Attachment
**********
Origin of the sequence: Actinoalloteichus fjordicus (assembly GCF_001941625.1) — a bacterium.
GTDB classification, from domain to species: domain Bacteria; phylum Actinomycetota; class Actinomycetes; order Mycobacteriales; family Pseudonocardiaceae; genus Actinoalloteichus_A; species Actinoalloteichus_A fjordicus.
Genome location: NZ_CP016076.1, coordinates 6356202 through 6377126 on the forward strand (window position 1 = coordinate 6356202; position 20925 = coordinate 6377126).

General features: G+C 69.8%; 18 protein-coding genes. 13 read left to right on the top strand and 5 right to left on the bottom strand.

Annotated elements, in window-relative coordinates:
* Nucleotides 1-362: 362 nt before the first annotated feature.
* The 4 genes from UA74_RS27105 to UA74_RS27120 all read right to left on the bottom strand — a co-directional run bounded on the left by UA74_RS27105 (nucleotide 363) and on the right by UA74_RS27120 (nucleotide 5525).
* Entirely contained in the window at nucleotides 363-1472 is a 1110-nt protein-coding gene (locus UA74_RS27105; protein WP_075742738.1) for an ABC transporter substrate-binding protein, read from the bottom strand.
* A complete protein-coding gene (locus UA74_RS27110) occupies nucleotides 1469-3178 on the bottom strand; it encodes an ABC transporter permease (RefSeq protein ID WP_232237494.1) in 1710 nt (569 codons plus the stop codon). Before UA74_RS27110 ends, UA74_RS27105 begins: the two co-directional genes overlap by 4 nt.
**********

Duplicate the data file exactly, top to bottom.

Origin of the sequence: Actinoalloteichus fjordicus (assembly GCF_001941625.1) — a bacterium.
GTDB classification, from domain to species: domain Bacteria; phylum Actinomycetota; class Actinomycetes; order Mycobacteriales; family Pseudonocardiaceae; genus Actinoalloteichus_A; species Actinoalloteichus_A fjordicus.
Genome location: NZ_CP016076.1, coordinates 6356202 through 6377126 on the forward strand (window position 1 = coordinate 6356202; position 20925 = coordinate 6377126).

General features: G+C 69.8%; 18 protein-coding genes. 13 read left to right on the top strand and 5 right to left on the bottom strand.

Annotated elements, in window-relative coordinates:
* Nucleotides 1-362: 362 nt before the first annotated feature.
* The 4 genes from UA74_RS27105 to UA74_RS27120 all read right to left on the bottom strand — a co-directional run bounded on the left by UA74_RS27105 (nucleotide 363) and on the right by UA74_RS27120 (nucleotide 5525).
* Entirely contained in the window at nucleotides 363-1472 is a 1110-nt protein-coding gene (locus UA74_RS27105; protein WP_075742738.1) for an ABC transporter substrate-binding protein, read from the bottom strand.
* A complete protein-coding gene (locus UA74_RS27110) occupies nucleotides 1469-3178 on the bottom strand; it encodes an ABC transporter permease (RefSeq protein ID WP_232237494.1) in 1710 nt (569 codons plus the stop codon). Before UA74_RS27110 ends, UA74_RS27105 begins: the two co-directional genes overlap by 4 nt.